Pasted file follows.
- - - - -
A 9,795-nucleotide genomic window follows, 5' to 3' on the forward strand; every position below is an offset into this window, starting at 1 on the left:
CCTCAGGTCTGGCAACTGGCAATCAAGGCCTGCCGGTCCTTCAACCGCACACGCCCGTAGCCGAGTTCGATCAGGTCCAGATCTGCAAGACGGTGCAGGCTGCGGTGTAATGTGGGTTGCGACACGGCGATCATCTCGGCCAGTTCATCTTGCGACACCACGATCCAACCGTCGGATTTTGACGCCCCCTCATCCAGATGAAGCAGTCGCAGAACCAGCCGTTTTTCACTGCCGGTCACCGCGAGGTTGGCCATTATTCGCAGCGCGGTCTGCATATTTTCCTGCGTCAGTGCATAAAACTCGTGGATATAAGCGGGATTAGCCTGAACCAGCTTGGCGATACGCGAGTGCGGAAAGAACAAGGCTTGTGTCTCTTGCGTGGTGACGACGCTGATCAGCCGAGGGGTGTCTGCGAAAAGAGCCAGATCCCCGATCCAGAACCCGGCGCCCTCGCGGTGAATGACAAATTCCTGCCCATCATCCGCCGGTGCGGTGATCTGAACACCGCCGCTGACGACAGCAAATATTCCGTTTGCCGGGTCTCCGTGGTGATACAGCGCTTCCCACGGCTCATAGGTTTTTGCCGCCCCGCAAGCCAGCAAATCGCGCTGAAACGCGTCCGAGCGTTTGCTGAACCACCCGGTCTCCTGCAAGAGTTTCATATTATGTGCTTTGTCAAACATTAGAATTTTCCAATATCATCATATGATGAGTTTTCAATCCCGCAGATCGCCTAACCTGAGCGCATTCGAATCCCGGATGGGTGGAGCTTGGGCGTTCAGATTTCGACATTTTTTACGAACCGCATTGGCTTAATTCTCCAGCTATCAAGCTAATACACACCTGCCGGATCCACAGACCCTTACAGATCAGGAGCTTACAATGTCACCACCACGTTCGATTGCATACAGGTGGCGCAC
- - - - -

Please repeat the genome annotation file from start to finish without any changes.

A 9,795-nucleotide genomic window follows, 5' to 3' on the forward strand; every position below is an offset into this window, starting at 1 on the left:
CCTCAGGTCTGGCAACTGGCAATCAAGGCCTGCCGGTCCTTCAACCGCACACGCCCGTAGCCGAGTTCGATCAGGTCCAGATCTGCAAGACGGTGCAGGCTGCGGTGTAATGTGGGTTGCGACACGGCGATCATCTCGGCCAGTTCATCTTGCGACACCACGATCCAACCGTCGGATTTTGACGCCCCCTCATCCAGATGAAGCAGTCGCAGAACCAGCCGTTTTTCACTGCCGGTCACCGCGAGGTTGGCCATTATTCGCAGCGCGGTCTGCATATTTTCCTGCGTCAGTGCATAAAACTCGTGGATATAAGCGGGATTAGCCTGAACCAGCTTGGCGATACGCGAGTGCGGAAAGAACAAGGCTTGTGTCTCTTGCGTGGTGACGACGCTGATCAGCCGAGGGGTGTCTGCGAAAAGAGCCAGATCCCCGATCCAGAACCCGGCGCCCTCGCGGTGAATGACAAATTCCTGCCCATCATCCGCCGGTGCGGTGATCTGAACACCGCCGCTGACGACAGCAAATATTCCGTTTGCCGGGTCTCCGTGGTGATACAGCGCTTCCCACGGCTCATAGGTTTTTGCCGCCCCGCAAGCCAGCAAATCGCGCTGAAACGCGTCCGAGCGTTTGCTGAACCACCCGGTCTCCTGCAAGAGTTTCATATTATGTGCTTTGTCAAACATTAGAATTTTCCAATATCATCATATGATGAGTTTTCAATCCCGCAGATCGCCTAACCTGAGCGCATTCGAATCCCGGATGGGTGGAGCTTGGGCGTTCAGATTTCGACATTTTTTACGAACCGCATTGGCTTAATTCTCCAGCTATCAAGCTAATACACACCTGCCGGATCCACAGACCCTTACAGATCAGGAGCTTACAATGTCACCACCACGTTCGATTGCATACAGGTGGCGCAC